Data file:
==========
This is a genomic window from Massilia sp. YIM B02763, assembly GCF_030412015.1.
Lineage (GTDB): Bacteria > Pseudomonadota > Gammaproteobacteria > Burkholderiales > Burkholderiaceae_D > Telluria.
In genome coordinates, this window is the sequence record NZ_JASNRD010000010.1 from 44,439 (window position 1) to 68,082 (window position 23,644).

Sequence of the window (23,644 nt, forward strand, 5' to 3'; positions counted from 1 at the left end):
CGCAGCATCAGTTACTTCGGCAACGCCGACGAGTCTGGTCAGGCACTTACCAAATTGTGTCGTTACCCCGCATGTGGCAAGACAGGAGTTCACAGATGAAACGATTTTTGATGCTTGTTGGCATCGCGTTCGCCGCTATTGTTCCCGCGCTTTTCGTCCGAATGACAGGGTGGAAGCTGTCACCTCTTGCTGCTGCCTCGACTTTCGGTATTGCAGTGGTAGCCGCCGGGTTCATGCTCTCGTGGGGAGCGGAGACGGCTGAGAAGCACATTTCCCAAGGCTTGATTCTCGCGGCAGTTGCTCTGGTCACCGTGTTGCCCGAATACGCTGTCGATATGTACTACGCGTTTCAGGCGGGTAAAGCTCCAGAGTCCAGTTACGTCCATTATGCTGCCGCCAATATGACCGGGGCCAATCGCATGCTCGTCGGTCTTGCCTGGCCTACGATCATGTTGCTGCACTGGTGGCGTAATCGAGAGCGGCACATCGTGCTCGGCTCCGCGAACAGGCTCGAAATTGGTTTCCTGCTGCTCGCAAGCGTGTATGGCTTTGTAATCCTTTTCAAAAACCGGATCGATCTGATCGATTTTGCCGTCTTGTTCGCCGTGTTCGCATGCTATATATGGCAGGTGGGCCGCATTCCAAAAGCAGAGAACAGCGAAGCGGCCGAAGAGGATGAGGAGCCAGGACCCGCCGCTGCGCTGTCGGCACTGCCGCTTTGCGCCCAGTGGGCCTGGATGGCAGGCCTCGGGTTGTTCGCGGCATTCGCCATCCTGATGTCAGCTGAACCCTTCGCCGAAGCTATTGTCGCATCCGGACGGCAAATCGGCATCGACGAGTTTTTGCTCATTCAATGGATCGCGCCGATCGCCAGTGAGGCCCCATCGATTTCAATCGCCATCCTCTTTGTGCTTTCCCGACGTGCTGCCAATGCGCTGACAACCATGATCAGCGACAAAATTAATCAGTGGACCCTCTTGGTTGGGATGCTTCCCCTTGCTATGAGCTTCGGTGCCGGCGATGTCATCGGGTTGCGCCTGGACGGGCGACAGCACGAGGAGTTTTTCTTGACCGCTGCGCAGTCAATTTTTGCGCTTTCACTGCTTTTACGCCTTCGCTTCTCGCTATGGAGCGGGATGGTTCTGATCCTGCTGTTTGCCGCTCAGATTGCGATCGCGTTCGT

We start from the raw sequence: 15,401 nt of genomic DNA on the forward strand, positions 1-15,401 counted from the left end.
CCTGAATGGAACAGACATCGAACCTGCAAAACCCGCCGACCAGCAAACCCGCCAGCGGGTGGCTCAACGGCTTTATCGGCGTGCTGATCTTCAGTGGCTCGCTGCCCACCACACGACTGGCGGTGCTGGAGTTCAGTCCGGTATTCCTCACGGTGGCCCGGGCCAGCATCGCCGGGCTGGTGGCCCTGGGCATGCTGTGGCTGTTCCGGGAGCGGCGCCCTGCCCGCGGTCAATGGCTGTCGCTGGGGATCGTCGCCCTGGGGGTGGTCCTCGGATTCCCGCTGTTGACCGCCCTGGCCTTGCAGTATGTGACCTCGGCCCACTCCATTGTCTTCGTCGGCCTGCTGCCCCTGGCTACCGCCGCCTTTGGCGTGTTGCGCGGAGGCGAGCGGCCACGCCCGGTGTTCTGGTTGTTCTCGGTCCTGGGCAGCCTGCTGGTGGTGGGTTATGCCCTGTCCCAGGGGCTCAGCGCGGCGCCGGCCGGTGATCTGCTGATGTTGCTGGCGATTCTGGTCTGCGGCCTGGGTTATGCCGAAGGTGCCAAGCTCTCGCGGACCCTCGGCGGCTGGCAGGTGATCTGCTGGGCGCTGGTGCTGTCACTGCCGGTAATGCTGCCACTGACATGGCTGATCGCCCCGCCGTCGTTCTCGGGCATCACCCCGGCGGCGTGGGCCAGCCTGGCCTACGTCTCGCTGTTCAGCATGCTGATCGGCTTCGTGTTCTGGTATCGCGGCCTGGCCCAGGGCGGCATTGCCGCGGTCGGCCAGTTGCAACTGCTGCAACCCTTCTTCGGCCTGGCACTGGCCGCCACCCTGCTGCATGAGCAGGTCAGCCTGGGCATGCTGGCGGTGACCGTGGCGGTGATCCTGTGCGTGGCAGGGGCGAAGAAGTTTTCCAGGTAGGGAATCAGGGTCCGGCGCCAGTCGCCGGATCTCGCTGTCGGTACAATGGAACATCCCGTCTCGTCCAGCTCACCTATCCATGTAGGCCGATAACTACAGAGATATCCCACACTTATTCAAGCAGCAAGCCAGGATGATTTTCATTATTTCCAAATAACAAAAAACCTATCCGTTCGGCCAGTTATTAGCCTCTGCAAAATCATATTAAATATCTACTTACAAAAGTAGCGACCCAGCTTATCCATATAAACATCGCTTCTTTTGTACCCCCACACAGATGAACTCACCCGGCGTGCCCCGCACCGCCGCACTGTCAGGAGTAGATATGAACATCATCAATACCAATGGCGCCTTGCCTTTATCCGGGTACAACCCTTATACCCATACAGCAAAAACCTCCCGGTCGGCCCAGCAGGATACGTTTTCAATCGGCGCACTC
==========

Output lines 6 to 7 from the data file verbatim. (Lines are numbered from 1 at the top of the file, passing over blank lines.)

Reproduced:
We start from the raw sequence: 15,401 nt of genomic DNA on the forward strand, positions 1-15,401 counted from the left end.
CCTGAATGGAACAGACATCGAACCTGCAAAACCCGCCGACCAGCAAACCCGCCAGCGGGTGGCTCAACGGCTTTATCGGCGTGCTGATCTTCAGTGGCTCGCTGCCCACCACACGACTGGCGGTGCTGGAGTTCAGTCCGGTATTCCTCACGGTGGCCCGGGCCAGCATCGCCGGGCTGGTGGCCCTGGGCATGCTGTGGCTGTTCCGGGAGCGGCGCCCTGCCCGCGGTCAATGGCTGTCGCTGGGGATCGTCGCCCTGGGGGTGGTCCTCGGATTCCCGCTGTTGACCGCCCTGGCCTTGCAGTATGTGACCTCGGCCCACTCCATTGTCTTCGTCGGCCTGCTGCCCCTGGCTACCGCCGCCTTTGGCGTGTTGCGCGGAGGCGAGCGGCCACGCCCGGTGTTCTGGTTGTTCTCGGTCCTGGGCAGCCTGCTGGTGGTGGGTTATGCCCTGTCCCAGGGGCTCAGCGCGGCGCCGGCCGGTGATCTGCTGATGTTGCTGGCGATTCTGGTCTGCGGCCTGGGTTATGCCGAAGGTGCCAAGCTCTCGCGGACCCTCGGCGGCTGGCAGGTGATCTGCTGGGCGCTGGTGCTGTCACTGCCGGTAATGCTGCCACTGACATGGCTGATCGCCCCGCCGTCGTTCTCGGGCATCACCCCGGCGGCGTGGGCCAGCCTGGCCTACGTCTCGCTGTTCAGCATGCTGATCGGCTTCGTGTTCTGGTATCGCGGCCTGGCCCAGGGCGGCATTGCCGCGGTCGGCCAGTTGCAACTGCTGCAACCCTTCTTCGGCCTGGCACTGGCCGCCACCCTGCTGCATGAGCAGGTCAGCCTGGGCATGCTGGCGGTGACCGTGGCGGTGATCCTGTGCGTGGCAGGGGCGAAGAAGTTTTCCAGGTAGGGAATCAGGGTCCGGCGCCAGTCGCCGGATCTCGCTGTCGGTACAATGGAACATCCCGTCTCGTCCAGCTCACCTATCCATGTAGGCCGATAACTACAGAGATATCCCACACTTATTCAAGCAGCAAGCCAGGATGATTTTCATTATTTCCAAATAACAAAAAACCTATCCGTTCGGCCAGTTATTAGCCTCTGCAAAATCATATTAAATATCTACTTACAAAAGTAGCGACCCAGCTTATCCATATAAACATCGCTTCTTTTGTACCCCCACACAGATGAACTCACCCGGCGTGCCCCGCACCGCCGCACTGTCAGGAGTAGATATGAACATCATCAATACCAATGGCGCCTTGCCTTTATCCGGGTACAACCCTTATACCCATACAGCAAAAACCTCCCGGTCGGCCCAGCAGGATACGTTTTCAATCGGCGCACTC